We report on a prospective randomized study of coralline hydroxyapatite (CH) used as backfill for iliac-crest donor sites. Autogenous iliac-crest bone graft is routinely harvested for spinal fusion. Donor-site morbidity is underappreciated; the presumption is that donor sites regenerate. In this study, we assessed the biological viability of the backfill CH (Pro OsteonTM Implant 500 Hydroxyapatite Bone Void Filler; Interpore, Irvine, Calif) and compared donor-site morbidity after harvest. Twelve patients (11 men, 1 woman) were enrolled: 5 in the backfill group and 7 in the no-backfill group. As part of routine evaluations done preoperatively and 6 weeks, 3 months, 6 months, and 1 year postoperatively, plain radiographs and computed tomography (CT) scans were used to assess bone ingrowth, and technetium bone scans were used to assess biological activity. Postoperative pain analysis was also done. Ten patients (9 men, 1 woman) completed the study. Of the 4 completers in the backfill group, 3 (75%) showed bony ingrowth on plain radiographs and CT scans at 1 year; the fourth patient showed bony ingrowth only on plain radiographs. All 4 patients showed biological activity on bone scans and reported mild pain to no pain. Of the 6 completers in the no-backfill group, 1 (17%) showed bony ingrowth on plain radiographs and CT scans. No patient showed biological activity on bone scans at 1 year. CH aids in iliac-crest healing after bone-graft harvesting by acting as a biological osteoconductive matrix. Postoperative pain at the bone-graft site is potentially reduced. More studies of larger numbers of patients are needed to assess the true long-term benefits of this material in a clinical setting.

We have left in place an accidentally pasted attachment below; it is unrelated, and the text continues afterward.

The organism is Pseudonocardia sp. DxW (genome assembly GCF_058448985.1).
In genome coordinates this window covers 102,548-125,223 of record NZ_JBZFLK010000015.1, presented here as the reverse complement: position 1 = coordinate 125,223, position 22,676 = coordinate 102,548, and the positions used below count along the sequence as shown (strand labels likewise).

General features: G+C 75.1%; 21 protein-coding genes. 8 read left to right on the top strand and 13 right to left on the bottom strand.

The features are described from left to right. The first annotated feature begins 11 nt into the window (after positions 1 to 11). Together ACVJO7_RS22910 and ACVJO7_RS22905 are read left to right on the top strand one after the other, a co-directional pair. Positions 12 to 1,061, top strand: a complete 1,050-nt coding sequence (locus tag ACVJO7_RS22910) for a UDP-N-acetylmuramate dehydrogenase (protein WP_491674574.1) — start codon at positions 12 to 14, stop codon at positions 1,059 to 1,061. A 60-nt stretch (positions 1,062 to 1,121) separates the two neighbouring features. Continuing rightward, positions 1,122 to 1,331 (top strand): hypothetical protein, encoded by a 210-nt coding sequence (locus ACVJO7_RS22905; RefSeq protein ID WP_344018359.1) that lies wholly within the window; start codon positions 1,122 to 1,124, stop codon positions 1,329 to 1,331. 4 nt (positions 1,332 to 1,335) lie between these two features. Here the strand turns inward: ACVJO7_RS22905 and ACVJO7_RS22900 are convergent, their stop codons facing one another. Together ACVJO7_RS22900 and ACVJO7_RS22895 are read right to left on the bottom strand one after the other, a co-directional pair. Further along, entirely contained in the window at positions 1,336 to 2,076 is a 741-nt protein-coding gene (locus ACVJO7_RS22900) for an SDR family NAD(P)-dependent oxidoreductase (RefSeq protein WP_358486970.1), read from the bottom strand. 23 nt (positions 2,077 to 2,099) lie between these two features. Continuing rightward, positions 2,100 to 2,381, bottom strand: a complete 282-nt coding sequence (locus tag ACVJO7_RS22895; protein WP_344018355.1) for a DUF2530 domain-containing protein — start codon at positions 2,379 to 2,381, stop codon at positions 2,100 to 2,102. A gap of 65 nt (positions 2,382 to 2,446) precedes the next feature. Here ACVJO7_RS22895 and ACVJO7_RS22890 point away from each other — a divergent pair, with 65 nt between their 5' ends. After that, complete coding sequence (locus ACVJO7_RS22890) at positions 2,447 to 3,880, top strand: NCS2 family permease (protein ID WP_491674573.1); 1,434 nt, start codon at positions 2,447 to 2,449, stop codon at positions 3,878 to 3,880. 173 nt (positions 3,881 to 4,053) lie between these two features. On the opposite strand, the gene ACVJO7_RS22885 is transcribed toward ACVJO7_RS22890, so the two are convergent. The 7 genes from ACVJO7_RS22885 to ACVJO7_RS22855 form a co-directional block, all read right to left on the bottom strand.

|Original language||English (US)|
|Number of pages||6|
|Journal||American journal of orthopedics (Belle Mead, N.J.)|
|State||Published - Aug 2005|